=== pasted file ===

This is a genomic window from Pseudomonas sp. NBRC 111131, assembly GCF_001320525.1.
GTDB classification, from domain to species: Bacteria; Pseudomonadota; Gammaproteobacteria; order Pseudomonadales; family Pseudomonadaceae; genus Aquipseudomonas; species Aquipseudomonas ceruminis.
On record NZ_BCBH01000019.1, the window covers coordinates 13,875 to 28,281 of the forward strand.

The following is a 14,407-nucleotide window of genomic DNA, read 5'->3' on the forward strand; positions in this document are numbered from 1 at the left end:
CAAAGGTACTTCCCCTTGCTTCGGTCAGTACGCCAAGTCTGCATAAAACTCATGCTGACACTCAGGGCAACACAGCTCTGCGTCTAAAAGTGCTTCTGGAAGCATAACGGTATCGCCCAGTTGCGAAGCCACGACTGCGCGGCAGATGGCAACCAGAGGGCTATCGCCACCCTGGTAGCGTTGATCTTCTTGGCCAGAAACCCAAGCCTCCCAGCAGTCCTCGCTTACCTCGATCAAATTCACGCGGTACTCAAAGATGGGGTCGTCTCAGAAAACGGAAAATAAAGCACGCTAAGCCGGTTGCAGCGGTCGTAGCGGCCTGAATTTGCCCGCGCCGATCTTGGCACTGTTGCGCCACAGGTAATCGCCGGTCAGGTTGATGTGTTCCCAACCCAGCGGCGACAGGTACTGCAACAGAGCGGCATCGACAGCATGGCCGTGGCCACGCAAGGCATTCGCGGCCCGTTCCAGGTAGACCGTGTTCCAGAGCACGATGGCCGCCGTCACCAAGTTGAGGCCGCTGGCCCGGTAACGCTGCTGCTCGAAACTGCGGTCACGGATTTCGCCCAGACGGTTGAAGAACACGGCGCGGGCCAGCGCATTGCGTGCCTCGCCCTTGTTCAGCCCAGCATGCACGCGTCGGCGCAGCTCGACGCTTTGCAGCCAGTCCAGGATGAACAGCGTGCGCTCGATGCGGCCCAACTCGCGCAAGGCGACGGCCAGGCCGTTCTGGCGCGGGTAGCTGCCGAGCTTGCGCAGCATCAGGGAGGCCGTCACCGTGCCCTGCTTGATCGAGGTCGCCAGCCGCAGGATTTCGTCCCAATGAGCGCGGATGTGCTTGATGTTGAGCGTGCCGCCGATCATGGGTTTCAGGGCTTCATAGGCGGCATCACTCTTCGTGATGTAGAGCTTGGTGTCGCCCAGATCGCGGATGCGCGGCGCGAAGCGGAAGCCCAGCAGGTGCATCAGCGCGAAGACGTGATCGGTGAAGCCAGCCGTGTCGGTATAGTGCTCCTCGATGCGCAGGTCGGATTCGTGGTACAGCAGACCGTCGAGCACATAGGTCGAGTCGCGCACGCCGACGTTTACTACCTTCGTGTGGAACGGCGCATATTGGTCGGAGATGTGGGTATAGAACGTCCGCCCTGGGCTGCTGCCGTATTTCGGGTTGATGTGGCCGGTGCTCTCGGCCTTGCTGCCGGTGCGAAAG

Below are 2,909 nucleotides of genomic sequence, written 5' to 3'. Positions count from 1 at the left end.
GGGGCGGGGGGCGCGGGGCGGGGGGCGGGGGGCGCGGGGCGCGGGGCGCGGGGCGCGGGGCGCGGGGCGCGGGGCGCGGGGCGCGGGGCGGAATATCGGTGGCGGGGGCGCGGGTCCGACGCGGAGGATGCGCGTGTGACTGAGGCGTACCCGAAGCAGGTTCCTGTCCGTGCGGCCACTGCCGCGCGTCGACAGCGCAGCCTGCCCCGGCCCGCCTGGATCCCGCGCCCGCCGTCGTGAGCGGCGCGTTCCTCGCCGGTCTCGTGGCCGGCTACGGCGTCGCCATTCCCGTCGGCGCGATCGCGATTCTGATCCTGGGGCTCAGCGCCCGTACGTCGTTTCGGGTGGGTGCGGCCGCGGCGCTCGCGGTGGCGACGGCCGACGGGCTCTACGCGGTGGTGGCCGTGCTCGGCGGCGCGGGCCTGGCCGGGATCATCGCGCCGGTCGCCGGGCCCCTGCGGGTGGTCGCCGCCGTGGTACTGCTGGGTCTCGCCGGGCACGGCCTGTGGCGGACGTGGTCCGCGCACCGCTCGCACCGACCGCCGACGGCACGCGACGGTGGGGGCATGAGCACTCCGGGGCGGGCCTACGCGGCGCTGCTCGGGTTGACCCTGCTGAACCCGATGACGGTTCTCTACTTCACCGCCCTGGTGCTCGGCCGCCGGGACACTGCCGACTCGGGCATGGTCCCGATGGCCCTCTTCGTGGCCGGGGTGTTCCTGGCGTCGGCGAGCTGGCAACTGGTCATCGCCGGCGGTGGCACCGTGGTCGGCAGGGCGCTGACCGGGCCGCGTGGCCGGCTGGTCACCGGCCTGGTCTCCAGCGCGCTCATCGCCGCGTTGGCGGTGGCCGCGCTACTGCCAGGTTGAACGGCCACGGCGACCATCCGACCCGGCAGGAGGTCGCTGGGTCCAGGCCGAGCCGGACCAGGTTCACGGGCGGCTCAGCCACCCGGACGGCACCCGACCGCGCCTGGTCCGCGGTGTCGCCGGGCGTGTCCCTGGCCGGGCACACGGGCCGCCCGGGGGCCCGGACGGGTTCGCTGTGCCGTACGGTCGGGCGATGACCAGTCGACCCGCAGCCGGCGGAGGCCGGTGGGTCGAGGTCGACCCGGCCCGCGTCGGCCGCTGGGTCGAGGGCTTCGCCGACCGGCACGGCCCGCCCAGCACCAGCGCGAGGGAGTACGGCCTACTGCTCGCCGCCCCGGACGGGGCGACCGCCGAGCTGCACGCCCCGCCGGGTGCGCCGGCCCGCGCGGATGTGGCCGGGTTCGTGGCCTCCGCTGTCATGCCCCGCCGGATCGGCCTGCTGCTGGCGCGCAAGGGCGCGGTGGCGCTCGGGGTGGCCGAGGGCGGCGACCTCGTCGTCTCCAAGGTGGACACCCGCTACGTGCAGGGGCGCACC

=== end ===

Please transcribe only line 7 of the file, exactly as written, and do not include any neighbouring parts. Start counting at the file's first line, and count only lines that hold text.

GGGGCGGGGGGCGCGGGGCGGGGGGCGGGGGGCGCGGGGCGCGGGGCGCGGGGCGCGGGGCGCGGGGCGCGGGGCGCGGGGCGCGGGGCGGAATATCGGTGGCGGGGGCGCGGGTCCGACGCGGAGGATGCGCGTGTGACTGAGGCGTACCCGAAGCAGGTTCCTGTCCGTGCGGCCACTGCCGCGCGTCGACAGCGCAGCCTGCCCCGGCCCGCCTGGATCCCGCGCCCGCCGTCGTGAGCGGCGCGTTCCTCGCCGGTCTCGTGGCCGGCTACGGCGTCGCCATTCCCGTCGGCGCGATCGCGATTCTGATCCTGGGGCTCAGCGCCCGTACGTCGTTTCGGGTGGGTGCGGCCGCGGCGCTCGCGGTGGCGACGGCCGACGGGCTCTACGCGGTGGTGGCCGTGCTCGGCGGCGCGGGCCTGGCCGGGATCATCGCGCCGGTCGCCGGGCCCCTGCGGGTGGTCGCCGCCGTGGTACTGCTGGGTCTCGCCGGGCACGGCCTGTGGCGGACGTGGTCCGCGCACCGCTCGCACCGACCGCCGACGGCACGCGACGGTGGGGGCATGAGCACTCCGGGGCGGGCCTACGCGGCGCTGCTCGGGTTGACCCTGCTGAACCCGATGACGGTTCTCTACTTCACCGCCCTGGTGCTCGGCCGCCGGGACACTGCCGACTCGGGCATGGTCCCGATGGCCCTCTTCGTGGCCGGGGTGTTCCTGGCGTCGGCGAGCTGGCAACTGGTCATCGCCGGCGGTGGCACCGTGGTCGGCAGGGCGCTGACCGGGCCGCGTGGCCGGCTGGTCACCGGCCTGGTCTCCAGCGCGCTCATCGCCGCGTTGGCGGTGGCCGCGCTACTGCCAGGTTGAACGGCCACGGCGACCATCCGACCCGGCAGGAGGTCGCTGGGTCCAGGCCGAGCCGGACCAGGTTCACGGGCGGCTCAGCCACCCGGACGGCACCCGACCGCGCCTGGTCCGCGGTGTCGCCGGGCGTGTCCCTGGCCGGGCACACGGGCCGCCCGGGGGCCCGGACGGGTTCGCTGTGCCGTACGGTCGGGCGATGACCAGTCGACCCGCAGCCGGCGGAGGCCGGTGGGTCGAGGTCGACCCGGCCCGCGTCGGCCGCTGGGTCGAGGGCTTCGCCGACCGGCACGGCCCGCCCAGCACCAGCGCGAGGGAGTACGGCCTACTGCTCGCCGCCCCGGACGGGGCGACCGCCGAGCTGCACGCCCCGCCGGGTGCGCCGGCCCGCGCGGATGTGGCCGGGTTCGTGGCCTCCGCTGTCATGCCCCGCCGGATCGGCCTGCTGCTGGCGCGCAAGGGCGCGGTGGCGCTCGGGGTGGCCGAGGGCGGCGACCTCGTCGTCTCCAAGGTGGACACCCGCTACGTGCAGGGGCGCACC